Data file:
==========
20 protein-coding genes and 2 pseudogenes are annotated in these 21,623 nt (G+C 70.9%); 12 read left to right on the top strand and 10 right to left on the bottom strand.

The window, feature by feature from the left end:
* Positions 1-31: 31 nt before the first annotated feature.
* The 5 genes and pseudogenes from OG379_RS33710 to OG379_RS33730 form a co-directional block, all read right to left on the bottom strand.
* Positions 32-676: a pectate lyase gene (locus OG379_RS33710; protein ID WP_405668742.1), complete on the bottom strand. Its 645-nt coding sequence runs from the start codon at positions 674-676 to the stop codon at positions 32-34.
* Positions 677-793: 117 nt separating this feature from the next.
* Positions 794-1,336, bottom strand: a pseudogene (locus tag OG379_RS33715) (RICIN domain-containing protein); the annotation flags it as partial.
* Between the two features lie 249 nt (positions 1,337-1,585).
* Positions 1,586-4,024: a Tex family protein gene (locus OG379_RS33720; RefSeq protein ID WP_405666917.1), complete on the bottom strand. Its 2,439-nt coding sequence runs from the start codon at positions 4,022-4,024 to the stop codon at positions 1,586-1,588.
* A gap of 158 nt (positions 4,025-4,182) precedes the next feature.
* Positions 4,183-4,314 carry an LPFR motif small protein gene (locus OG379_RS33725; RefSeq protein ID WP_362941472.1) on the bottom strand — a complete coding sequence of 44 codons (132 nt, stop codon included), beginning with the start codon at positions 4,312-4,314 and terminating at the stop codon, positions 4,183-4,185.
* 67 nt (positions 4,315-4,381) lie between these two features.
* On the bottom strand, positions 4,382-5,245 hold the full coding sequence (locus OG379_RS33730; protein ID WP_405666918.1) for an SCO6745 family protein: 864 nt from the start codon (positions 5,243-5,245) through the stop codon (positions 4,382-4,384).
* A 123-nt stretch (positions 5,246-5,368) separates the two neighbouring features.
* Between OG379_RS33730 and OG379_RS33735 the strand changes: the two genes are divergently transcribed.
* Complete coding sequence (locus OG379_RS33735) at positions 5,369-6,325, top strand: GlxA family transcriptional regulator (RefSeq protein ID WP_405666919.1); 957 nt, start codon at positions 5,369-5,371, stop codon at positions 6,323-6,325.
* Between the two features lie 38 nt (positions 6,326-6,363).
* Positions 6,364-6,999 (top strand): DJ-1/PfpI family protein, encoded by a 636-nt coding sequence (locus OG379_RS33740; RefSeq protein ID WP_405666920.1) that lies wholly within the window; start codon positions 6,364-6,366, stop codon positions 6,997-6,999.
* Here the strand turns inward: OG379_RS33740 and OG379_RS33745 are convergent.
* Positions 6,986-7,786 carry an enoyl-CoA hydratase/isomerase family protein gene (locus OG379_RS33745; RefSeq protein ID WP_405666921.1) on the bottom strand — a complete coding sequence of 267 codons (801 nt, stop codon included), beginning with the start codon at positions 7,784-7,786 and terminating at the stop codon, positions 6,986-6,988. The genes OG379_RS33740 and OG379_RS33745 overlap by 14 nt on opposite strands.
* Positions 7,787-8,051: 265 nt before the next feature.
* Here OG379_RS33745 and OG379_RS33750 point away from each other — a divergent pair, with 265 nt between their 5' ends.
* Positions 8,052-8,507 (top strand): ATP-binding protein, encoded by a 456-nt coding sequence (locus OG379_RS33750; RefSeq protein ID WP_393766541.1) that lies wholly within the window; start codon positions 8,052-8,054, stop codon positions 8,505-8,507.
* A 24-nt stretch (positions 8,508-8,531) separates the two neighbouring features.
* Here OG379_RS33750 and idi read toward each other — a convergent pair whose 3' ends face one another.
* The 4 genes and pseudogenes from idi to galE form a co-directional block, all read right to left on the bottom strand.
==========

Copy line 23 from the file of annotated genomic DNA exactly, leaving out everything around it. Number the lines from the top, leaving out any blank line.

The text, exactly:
* Positions 8,052-8,507 (top strand): ATP-binding protein, encoded by a 456-nt coding sequence (locus OG379_RS33750; RefSeq protein ID WP_393766541.1) that lies wholly within the window; start codon positions 8,052-8,054, stop codon positions 8,505-8,507.